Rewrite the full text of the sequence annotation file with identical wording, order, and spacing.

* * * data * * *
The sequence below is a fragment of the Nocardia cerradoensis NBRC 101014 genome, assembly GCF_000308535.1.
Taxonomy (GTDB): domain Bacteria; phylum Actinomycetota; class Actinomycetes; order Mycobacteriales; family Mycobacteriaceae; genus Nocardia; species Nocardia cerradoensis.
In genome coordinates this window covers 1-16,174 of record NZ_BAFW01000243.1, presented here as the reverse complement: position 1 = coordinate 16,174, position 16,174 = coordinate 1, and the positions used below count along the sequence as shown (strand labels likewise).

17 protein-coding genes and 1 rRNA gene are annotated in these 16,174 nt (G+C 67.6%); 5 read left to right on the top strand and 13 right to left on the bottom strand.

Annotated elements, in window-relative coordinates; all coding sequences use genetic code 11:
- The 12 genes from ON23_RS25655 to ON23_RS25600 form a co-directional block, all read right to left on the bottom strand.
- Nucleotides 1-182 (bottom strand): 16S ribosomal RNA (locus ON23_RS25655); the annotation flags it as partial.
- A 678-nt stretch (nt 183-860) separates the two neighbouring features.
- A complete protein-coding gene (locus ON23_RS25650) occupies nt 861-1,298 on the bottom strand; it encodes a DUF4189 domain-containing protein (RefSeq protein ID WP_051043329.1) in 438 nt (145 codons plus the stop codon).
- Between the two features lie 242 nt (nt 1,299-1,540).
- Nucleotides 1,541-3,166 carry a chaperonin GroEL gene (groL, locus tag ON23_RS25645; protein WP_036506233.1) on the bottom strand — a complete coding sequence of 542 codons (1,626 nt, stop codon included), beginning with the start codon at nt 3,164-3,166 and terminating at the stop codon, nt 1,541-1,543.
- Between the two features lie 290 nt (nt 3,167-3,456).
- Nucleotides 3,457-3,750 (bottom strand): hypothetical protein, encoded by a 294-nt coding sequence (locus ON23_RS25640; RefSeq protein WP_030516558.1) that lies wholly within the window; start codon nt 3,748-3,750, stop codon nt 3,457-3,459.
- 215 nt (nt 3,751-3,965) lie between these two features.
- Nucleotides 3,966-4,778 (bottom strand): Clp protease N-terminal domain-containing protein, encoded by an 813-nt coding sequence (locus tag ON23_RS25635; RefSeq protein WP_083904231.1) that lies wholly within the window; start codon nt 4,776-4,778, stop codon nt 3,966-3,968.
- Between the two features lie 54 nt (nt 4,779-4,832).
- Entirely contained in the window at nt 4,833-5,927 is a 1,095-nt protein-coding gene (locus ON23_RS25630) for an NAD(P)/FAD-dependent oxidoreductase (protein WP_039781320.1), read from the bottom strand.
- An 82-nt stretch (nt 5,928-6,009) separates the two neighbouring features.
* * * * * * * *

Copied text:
The sequence below is a fragment of the Nocardia cerradoensis NBRC 101014 genome, assembly GCF_000308535.1.
Taxonomy (GTDB): domain Bacteria; phylum Actinomycetota; class Actinomycetes; order Mycobacteriales; family Mycobacteriaceae; genus Nocardia; species Nocardia cerradoensis.
In genome coordinates this window covers 1-16,174 of record NZ_BAFW01000243.1, presented here as the reverse complement: position 1 = coordinate 16,174, position 16,174 = coordinate 1, and the positions used below count along the sequence as shown (strand labels likewise).

17 protein-coding genes and 1 rRNA gene are annotated in these 16,174 nt (G+C 67.6%); 5 read left to right on the top strand and 13 right to left on the bottom strand.

Annotated elements, in window-relative coordinates; all coding sequences use genetic code 11:
- The 12 genes from ON23_RS25655 to ON23_RS25600 form a co-directional block, all read right to left on the bottom strand.
- Nucleotides 1-182 (bottom strand): 16S ribosomal RNA (locus ON23_RS25655); the annotation flags it as partial.
- A 678-nt stretch (nt 183-860) separates the two neighbouring features.
- A complete protein-coding gene (locus ON23_RS25650) occupies nt 861-1,298 on the bottom strand; it encodes a DUF4189 domain-containing protein (RefSeq protein ID WP_051043329.1) in 438 nt (145 codons plus the stop codon).
- Between the two features lie 242 nt (nt 1,299-1,540).
- Nucleotides 1,541-3,166 carry a chaperonin GroEL gene (groL, locus tag ON23_RS25645; protein WP_036506233.1) on the bottom strand — a complete coding sequence of 542 codons (1,626 nt, stop codon included), beginning with the start codon at nt 3,164-3,166 and terminating at the stop codon, nt 1,541-1,543.
- Between the two features lie 290 nt (nt 3,167-3,456).
- Nucleotides 3,457-3,750 (bottom strand): hypothetical protein, encoded by a 294-nt coding sequence (locus ON23_RS25640; RefSeq protein WP_030516558.1) that lies wholly within the window; start codon nt 3,748-3,750, stop codon nt 3,457-3,459.
- 215 nt (nt 3,751-3,965) lie between these two features.
- Nucleotides 3,966-4,778 (bottom strand): Clp protease N-terminal domain-containing protein, encoded by an 813-nt coding sequence (locus tag ON23_RS25635; RefSeq protein WP_083904231.1) that lies wholly within the window; start codon nt 4,776-4,778, stop codon nt 3,966-3,968.
- Between the two features lie 54 nt (nt 4,779-4,832).
- Entirely contained in the window at nt 4,833-5,927 is a 1,095-nt protein-coding gene (locus ON23_RS25630) for an NAD(P)/FAD-dependent oxidoreductase (protein WP_039781320.1), read from the bottom strand.
- An 82-nt stretch (nt 5,928-6,009) separates the two neighbouring features.